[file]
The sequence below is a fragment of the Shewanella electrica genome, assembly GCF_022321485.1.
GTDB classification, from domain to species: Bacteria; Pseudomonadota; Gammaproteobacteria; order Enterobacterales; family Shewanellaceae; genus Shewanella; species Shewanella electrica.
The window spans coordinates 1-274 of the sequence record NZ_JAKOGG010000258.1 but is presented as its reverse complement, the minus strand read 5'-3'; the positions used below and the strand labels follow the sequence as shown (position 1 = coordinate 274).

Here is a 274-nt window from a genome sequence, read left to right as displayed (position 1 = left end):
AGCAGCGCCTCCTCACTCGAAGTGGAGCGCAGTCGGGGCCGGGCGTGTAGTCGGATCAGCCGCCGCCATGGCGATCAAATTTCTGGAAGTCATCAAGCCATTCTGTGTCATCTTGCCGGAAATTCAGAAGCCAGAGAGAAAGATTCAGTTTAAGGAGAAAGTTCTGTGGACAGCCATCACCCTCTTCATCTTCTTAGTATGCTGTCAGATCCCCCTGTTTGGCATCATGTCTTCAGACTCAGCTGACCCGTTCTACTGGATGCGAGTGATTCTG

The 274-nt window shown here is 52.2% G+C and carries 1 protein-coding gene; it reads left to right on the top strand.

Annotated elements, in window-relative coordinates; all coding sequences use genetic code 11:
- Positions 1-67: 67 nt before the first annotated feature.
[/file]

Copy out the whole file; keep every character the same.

The sequence below is a fragment of the Shewanella electrica genome, assembly GCF_022321485.1.
GTDB classification, from domain to species: Bacteria; Pseudomonadota; Gammaproteobacteria; order Enterobacterales; family Shewanellaceae; genus Shewanella; species Shewanella electrica.
The window spans coordinates 1-274 of the sequence record NZ_JAKOGG010000258.1 but is presented as its reverse complement, the minus strand read 5'-3'; the positions used below and the strand labels follow the sequence as shown (position 1 = coordinate 274).

Here is a 274-nt window from a genome sequence, read left to right as displayed (position 1 = left end):
AGCAGCGCCTCCTCACTCGAAGTGGAGCGCAGTCGGGGCCGGGCGTGTAGTCGGATCAGCCGCCGCCATGGCGATCAAATTTCTGGAAGTCATCAAGCCATTCTGTGTCATCTTGCCGGAAATTCAGAAGCCAGAGAGAAAGATTCAGTTTAAGGAGAAAGTTCTGTGGACAGCCATCACCCTCTTCATCTTCTTAGTATGCTGTCAGATCCCCCTGTTTGGCATCATGTCTTCAGACTCAGCTGACCCGTTCTACTGGATGCGAGTGATTCTG

The 274-nt window shown here is 52.2% G+C and carries 1 protein-coding gene; it reads left to right on the top strand.

Annotated elements, in window-relative coordinates; all coding sequences use genetic code 11:
- Positions 1-67: 67 nt before the first annotated feature.